A common practice for SVN tags is to tag different releases in order to be able to find them with ease later. As I understand it, tagging is the same thing as branching, that is in two cases, it just creates a copy of the trunk in a separate directory (would it be
tags/1.2.3), which means that:
There is no impact on the amount of data stored by SVN itself (excluding a few bytes which indicate that a specific tag corresponds to a specific revision). If the dump was 800 MB without the tag, it will still be 800 MB plus a few bytes with the new tag.
Files are duplicated on disk when checked out. A project which takes 30 MB on disk will take 60 MB once the tag is created.
It means that:
Once I create a tag, every developer of my team will get a lot of data from SVN the next time he will update.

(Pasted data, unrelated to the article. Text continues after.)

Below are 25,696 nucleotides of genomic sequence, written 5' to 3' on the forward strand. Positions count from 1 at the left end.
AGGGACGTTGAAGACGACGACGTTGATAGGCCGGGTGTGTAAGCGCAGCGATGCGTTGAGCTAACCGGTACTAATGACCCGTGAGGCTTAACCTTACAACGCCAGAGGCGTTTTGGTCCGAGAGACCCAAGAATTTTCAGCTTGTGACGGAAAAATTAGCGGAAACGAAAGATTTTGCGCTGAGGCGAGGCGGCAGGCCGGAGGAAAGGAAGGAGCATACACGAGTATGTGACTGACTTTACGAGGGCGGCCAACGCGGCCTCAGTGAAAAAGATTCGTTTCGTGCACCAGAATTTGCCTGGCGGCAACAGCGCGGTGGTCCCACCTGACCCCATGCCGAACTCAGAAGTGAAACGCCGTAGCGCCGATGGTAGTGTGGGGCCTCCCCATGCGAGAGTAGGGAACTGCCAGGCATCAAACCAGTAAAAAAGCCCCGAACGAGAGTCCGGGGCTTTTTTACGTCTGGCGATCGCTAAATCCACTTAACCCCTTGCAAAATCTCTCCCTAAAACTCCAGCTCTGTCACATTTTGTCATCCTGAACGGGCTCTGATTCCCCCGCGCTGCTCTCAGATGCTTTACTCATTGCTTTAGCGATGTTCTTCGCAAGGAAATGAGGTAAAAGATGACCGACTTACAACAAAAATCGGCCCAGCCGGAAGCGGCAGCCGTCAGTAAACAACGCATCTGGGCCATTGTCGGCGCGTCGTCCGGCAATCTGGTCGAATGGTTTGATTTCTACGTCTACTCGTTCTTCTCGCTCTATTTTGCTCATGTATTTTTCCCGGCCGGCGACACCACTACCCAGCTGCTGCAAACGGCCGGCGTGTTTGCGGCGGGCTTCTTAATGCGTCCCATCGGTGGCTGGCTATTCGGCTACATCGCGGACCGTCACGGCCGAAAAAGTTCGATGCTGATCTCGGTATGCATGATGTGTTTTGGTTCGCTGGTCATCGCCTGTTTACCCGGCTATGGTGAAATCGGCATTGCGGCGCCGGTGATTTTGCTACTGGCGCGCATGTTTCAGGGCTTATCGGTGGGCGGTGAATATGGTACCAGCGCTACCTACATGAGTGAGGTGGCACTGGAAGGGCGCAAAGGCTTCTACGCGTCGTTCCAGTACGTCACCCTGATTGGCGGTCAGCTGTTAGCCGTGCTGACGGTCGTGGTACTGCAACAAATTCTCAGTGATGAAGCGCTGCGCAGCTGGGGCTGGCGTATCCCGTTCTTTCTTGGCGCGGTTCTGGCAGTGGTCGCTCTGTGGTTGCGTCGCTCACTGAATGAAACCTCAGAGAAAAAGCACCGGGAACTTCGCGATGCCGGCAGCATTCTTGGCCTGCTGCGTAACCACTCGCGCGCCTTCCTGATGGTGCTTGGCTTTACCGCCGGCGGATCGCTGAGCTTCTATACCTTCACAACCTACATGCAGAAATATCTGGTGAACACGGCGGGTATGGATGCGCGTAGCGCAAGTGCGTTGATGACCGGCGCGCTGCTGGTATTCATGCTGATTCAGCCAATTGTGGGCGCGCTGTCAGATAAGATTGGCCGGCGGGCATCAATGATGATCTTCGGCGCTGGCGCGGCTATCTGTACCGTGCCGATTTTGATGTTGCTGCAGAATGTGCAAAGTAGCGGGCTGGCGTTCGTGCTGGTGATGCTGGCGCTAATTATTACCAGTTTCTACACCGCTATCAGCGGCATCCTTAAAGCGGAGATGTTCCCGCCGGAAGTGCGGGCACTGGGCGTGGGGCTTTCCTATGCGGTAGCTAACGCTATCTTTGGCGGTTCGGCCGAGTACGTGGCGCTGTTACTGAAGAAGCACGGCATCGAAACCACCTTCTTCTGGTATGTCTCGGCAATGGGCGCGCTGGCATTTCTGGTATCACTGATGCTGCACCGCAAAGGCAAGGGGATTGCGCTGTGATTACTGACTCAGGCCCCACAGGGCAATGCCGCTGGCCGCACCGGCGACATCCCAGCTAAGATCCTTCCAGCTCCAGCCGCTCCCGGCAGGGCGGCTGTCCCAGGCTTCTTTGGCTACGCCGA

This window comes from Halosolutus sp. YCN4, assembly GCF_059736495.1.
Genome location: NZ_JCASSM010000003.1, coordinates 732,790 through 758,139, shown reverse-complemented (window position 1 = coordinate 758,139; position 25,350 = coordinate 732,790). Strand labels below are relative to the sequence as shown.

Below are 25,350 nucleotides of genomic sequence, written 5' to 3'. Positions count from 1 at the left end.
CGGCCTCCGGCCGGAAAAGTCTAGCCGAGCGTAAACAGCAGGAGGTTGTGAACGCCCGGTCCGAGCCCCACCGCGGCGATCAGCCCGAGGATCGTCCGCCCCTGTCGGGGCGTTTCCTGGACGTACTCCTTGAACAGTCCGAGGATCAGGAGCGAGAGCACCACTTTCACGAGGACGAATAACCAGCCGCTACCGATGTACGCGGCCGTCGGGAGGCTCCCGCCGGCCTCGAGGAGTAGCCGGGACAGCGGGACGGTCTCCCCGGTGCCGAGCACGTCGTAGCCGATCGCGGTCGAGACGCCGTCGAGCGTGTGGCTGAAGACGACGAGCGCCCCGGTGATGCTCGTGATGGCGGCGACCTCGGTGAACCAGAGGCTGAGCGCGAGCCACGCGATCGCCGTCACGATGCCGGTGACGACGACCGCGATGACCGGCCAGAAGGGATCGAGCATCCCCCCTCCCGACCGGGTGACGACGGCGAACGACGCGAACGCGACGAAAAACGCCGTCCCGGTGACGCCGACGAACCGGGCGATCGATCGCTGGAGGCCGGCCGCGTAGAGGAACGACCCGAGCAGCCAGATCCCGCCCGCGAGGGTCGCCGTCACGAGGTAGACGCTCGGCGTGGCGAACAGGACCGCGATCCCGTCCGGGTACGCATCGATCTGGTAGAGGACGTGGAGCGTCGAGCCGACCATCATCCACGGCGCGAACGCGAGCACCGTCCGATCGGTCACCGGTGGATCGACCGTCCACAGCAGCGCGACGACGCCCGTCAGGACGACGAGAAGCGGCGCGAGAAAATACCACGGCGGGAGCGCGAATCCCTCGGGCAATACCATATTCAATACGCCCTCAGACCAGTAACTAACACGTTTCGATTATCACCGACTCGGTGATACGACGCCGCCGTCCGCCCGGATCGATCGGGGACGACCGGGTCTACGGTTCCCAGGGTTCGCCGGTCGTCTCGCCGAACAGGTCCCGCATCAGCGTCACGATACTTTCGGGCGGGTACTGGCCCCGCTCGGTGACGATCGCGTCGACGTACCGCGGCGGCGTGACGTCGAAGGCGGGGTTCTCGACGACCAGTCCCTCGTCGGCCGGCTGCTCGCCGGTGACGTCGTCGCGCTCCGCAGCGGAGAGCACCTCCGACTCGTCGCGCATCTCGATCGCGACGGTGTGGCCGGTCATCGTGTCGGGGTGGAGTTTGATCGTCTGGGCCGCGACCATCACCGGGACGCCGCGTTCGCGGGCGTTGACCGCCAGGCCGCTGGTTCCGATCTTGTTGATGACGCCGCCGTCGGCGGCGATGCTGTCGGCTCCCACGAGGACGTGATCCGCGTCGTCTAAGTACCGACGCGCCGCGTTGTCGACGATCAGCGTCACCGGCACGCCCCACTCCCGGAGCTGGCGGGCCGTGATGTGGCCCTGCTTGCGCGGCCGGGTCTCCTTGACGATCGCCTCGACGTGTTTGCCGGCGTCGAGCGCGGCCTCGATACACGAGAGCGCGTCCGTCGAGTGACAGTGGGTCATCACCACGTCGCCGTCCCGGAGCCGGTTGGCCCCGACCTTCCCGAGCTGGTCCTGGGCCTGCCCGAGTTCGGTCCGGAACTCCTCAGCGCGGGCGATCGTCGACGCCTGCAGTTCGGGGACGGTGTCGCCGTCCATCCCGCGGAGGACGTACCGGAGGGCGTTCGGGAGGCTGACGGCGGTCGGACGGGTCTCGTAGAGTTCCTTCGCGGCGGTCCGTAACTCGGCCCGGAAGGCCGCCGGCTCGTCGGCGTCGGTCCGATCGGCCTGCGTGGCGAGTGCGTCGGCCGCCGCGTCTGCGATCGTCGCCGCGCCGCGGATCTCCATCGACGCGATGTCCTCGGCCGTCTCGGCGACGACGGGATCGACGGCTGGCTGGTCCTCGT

With dozens or hundreds of tags (like it's usually the case when tagging every release), checkouts can take hours even for a small project.
Isn't that problematic? Couldn't it implemented differently, for instance through
svn propedit? Are there valid cases where it makes sense to checkout every tag, instead of just one?
Note: as someone who uses continuous deployment consistently, I never used tags in practice, since every commit is potentially deployed in production if it passes the tests. This means that I may have missed something fundamental about tags or their internals, and I'm sorry if this is the case. My interest towards tags rises from the fact that I spent the last two hours checking out a third-party small project which has over two hundred tags.